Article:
9/12/2017 Stony Brook University Recognized For Retention and Increased Graduation Rates in U.S. News & World Report's 2018 Best Colleges Stony Brook University is once again ranked within the top 100 among U.S. colleges and universities (#97) and ranks as #41 among public universities according to the U.S. News & World Report's 2018 Best Colleges. Stony Brook also fared much better than expected in the category of 6-year graduation rate by achieving a 72 percent graduation rate vs. the expected rate of 69 percent.
9/6/2017 New Cardiac Cath Lab Brings Lifesaving Care to the North and South Forks On Tuesday, September 5, Stony Brook Medicine opened a fully-operational cardiac catheterization laboratory at Stony Brook Southampton Hospital, making it the only facility on the East End of Long Island capable of providing clinically complex care to critically ill heart patients. Services offered include cardiac catheterization, angioplasty, stenting, intravascular ultrasound, and Impella®, a treatment to improve blood flow in heart failure patients requiring care in the lab.
10/26/2017 Bamboozled! Climate Change Pushing Greater Bamboo Lemur Closer to the Brink of Extinction Human disturbance of tropical rainforests in Madagascar including wildfires, burning and timber exploitation, have led to reduced rainfall and a longer dry season, further pushing the already critically endangered Greater Bamboo Lemur to the brink of extinction. Findings are published in a new study from primatologist and lemur expert, Patricia Chapple Wright of Stony Brook University, evolutionary biologist Jukka Jernvall of University of Helsinki in Finland, and colleagues, entitled Feeding Ecology and Morphology Make a Bamboo Specialist Vulnerable to Climate Change, in the Oct. 26 online edition of Current Biology.
10/23/2017 Researchers to use Climate Data to Better Predict Marine Distribution in Northeast Scientists from Stony Brook University's School of Marine and Atmospheric Sciencesd (SoMAS) will be developing seasonal predictions of fish and marine mammal distributions in the Northeast United States with the goal to enhance protected species management. The research is supported by a $509,573 grant from the National Oceanic and Atmospheric Administration's (NOAA) Fisheries Office of Science and Technology, in partnership with NOAA Research's Modeling, Analysis, Predictions, and Projections (MAPP) Program. The Northeast U.S. large marine ecosystem is highly productive and supports important commercial and recreational fisheries. It has also experienced some of the highest warming rates in recent decades. Communities in the Northeast have observed many climate-driven changes including shifts in fish distribution for most fish species, as well as changes in the timing of breeding or spawning, seasonal movements, and migrations.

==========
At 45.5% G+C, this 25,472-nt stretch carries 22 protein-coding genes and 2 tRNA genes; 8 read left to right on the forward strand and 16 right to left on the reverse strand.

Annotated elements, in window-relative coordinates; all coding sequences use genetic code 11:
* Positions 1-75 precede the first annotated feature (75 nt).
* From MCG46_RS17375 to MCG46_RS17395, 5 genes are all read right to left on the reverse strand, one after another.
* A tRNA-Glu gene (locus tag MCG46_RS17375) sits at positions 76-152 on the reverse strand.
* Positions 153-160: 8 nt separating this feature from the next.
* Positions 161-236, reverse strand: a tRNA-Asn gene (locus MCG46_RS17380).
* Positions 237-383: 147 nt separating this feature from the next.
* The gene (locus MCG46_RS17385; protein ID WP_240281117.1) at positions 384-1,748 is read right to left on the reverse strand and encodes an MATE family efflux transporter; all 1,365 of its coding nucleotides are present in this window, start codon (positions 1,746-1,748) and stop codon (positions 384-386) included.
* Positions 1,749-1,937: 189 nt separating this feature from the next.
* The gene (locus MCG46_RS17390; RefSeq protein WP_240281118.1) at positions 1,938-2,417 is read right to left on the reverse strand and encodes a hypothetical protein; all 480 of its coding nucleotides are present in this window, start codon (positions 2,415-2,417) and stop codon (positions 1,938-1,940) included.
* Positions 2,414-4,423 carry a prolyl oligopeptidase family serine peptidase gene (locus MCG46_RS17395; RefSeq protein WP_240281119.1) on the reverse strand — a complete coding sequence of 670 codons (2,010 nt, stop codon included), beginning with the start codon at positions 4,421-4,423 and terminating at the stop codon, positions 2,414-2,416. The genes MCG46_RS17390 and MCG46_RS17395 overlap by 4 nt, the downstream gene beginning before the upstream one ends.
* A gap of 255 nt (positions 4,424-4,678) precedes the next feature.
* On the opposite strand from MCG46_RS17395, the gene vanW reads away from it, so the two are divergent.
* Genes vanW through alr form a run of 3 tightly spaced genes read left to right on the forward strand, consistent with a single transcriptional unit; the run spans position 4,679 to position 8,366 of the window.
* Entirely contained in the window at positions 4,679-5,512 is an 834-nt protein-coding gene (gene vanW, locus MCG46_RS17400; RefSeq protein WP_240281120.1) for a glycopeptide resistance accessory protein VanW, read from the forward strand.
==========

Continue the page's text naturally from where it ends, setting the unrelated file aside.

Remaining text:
10/13/2017 Ernest Baptiste Appointed CEO of Stony Brook University Hospital Ernest Baptiste, CEO of Kings County Hospital Center, part of the NYC Health + Hospitals, the largest public healthcare system in the United States, will join Stony Brook Medicine as Chief Executive Officer of Stony Brook University Hospital effective November 27, 2107, announced Stony Brook University President, Samuel L. Stanley Jr., MD and Sr. Vice President for Health Sciences and Dean of the School of Medicine, Kenneth Kaushansky, MD. As Baptiste takes on this position, he steps into the vacancy that will result from the bifurcation of the position of hospital CEO and Vice President for Health Systems at Stony Brook held by Dr. Reuven Pasternak. Pasternak will remain at Stony Brook as Vice President for Health Systems to continue to shepherd the increasing number of healthcare interactions underway.